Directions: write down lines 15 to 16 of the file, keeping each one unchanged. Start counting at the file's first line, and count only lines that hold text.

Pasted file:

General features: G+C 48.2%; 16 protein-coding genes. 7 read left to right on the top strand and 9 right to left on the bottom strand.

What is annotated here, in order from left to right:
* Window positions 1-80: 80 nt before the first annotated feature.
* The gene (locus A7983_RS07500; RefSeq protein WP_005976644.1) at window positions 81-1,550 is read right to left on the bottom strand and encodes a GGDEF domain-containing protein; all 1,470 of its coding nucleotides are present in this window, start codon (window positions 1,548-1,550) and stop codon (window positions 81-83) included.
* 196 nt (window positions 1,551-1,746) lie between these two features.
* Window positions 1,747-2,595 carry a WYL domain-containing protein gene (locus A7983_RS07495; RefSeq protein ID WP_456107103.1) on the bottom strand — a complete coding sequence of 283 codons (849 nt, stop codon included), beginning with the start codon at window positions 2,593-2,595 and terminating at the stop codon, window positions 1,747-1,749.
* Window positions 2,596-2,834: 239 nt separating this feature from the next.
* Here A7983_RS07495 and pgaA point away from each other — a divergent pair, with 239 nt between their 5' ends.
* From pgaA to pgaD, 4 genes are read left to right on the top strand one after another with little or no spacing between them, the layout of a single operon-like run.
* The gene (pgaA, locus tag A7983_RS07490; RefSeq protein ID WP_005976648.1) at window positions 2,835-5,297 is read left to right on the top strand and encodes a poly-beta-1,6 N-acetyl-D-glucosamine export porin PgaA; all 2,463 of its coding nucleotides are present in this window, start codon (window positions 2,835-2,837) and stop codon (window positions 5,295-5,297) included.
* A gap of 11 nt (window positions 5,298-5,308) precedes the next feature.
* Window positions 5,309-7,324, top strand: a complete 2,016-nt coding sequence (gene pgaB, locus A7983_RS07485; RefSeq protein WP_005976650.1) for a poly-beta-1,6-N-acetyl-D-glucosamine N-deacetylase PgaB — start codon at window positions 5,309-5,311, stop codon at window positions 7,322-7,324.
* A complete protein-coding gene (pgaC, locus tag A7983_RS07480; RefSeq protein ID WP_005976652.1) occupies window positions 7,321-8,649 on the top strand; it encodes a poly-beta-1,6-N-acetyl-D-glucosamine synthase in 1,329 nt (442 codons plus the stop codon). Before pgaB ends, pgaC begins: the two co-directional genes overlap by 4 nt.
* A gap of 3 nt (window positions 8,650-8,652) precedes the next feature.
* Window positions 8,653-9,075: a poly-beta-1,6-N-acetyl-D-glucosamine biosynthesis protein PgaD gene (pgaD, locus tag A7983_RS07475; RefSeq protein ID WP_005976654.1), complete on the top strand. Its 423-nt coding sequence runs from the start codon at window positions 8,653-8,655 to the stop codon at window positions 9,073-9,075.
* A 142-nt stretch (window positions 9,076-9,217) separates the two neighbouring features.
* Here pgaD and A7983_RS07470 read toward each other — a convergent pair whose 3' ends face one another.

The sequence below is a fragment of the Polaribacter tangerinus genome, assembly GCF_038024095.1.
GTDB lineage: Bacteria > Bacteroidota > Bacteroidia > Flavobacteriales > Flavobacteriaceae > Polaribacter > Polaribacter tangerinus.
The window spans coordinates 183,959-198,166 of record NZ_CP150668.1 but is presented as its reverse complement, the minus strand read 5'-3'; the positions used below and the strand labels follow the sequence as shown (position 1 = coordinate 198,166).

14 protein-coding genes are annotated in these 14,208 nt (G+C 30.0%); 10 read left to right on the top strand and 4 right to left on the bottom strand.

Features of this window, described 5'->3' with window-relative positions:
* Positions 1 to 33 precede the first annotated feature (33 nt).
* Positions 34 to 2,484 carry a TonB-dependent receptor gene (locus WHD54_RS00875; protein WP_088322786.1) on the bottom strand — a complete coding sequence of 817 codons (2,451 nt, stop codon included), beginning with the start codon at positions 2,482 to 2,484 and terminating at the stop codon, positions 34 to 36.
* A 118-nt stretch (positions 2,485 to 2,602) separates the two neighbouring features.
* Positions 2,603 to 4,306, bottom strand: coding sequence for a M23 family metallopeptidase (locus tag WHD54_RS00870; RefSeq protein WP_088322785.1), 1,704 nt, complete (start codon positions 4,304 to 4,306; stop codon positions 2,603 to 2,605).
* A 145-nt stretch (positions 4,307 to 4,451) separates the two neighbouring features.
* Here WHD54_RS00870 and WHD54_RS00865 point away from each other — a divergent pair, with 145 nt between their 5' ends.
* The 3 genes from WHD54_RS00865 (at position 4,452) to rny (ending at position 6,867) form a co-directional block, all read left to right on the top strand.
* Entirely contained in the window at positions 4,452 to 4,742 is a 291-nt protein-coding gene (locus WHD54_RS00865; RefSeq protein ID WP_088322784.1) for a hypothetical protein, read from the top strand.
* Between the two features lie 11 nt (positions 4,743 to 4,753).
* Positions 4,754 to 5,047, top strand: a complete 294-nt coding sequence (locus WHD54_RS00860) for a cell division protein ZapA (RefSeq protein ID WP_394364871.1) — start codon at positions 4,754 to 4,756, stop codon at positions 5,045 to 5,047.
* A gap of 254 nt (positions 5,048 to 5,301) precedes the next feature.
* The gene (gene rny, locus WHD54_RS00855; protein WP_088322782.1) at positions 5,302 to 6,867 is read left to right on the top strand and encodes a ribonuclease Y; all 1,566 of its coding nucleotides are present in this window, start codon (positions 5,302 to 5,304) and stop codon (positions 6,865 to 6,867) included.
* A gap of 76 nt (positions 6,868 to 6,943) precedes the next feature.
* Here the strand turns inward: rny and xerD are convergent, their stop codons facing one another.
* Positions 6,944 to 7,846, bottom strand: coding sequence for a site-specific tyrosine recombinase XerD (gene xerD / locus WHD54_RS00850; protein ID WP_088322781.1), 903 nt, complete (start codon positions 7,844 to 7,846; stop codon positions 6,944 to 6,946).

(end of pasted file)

* Window positions 8,653-9,075: a poly-beta-1,6-N-acetyl-D-glucosamine biosynthesis protein PgaD gene (pgaD, locus tag A7983_RS07475; RefSeq protein ID WP_005976654.1), complete on the top strand. Its 423-nt coding sequence runs from the start codon at window positions 8,653-8,655 to the stop codon at window positions 9,073-9,075.
* A 142-nt stretch (window positions 9,076-9,217) separates the two neighbouring features.